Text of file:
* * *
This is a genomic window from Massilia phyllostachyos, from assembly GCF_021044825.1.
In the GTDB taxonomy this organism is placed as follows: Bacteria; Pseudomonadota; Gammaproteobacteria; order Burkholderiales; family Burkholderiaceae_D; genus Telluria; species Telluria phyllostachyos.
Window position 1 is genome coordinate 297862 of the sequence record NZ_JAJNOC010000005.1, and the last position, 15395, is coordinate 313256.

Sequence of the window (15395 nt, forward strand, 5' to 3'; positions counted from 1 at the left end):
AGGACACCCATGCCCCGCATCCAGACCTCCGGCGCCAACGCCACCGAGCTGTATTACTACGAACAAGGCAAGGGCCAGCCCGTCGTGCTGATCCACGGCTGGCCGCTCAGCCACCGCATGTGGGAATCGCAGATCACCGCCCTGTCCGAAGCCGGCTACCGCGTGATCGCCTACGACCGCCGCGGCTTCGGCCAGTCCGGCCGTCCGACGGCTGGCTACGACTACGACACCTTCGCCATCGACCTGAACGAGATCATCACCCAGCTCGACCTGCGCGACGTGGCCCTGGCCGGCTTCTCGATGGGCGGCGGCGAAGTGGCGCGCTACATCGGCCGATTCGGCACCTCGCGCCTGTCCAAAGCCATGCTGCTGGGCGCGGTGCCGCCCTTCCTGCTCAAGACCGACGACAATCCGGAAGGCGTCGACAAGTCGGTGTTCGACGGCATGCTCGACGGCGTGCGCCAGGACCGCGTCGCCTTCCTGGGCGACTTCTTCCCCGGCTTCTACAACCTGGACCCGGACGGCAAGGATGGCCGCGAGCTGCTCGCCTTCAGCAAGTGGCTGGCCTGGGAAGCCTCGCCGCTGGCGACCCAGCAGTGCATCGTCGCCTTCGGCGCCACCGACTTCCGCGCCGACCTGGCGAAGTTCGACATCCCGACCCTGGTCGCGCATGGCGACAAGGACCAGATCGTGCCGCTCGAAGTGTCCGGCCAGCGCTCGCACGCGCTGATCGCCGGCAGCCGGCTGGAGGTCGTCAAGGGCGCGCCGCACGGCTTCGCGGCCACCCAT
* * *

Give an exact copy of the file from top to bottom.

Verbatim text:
This is a genomic window from Massilia phyllostachyos, from assembly GCF_021044825.1.
In the GTDB taxonomy this organism is placed as follows: Bacteria; Pseudomonadota; Gammaproteobacteria; order Burkholderiales; family Burkholderiaceae_D; genus Telluria; species Telluria phyllostachyos.
Window position 1 is genome coordinate 297862 of the sequence record NZ_JAJNOC010000005.1, and the last position, 15395, is coordinate 313256.

Sequence of the window (15395 nt, forward strand, 5' to 3'; positions counted from 1 at the left end):
AGGACACCCATGCCCCGCATCCAGACCTCCGGCGCCAACGCCACCGAGCTGTATTACTACGAACAAGGCAAGGGCCAGCCCGTCGTGCTGATCCACGGCTGGCCGCTCAGCCACCGCATGTGGGAATCGCAGATCACCGCCCTGTCCGAAGCCGGCTACCGCGTGATCGCCTACGACCGCCGCGGCTTCGGCCAGTCCGGCCGTCCGACGGCTGGCTACGACTACGACACCTTCGCCATCGACCTGAACGAGATCATCACCCAGCTCGACCTGCGCGACGTGGCCCTGGCCGGCTTCTCGATGGGCGGCGGCGAAGTGGCGCGCTACATCGGCCGATTCGGCACCTCGCGCCTGTCCAAAGCCATGCTGCTGGGCGCGGTGCCGCCCTTCCTGCTCAAGACCGACGACAATCCGGAAGGCGTCGACAAGTCGGTGTTCGACGGCATGCTCGACGGCGTGCGCCAGGACCGCGTCGCCTTCCTGGGCGACTTCTTCCCCGGCTTCTACAACCTGGACCCGGACGGCAAGGATGGCCGCGAGCTGCTCGCCTTCAGCAAGTGGCTGGCCTGGGAAGCCTCGCCGCTGGCGACCCAGCAGTGCATCGTCGCCTTCGGCGCCACCGACTTCCGCGCCGACCTGGCGAAGTTCGACATCCCGACCCTGGTCGCGCATGGCGACAAGGACCAGATCGTGCCGCTCGAAGTGTCCGGCCAGCGCTCGCACGCGCTGATCGCCGGCAGCCGGCTGGAGGTCGTCAAGGGCGCGCCGCACGGCTTCGCGGCCACCCAT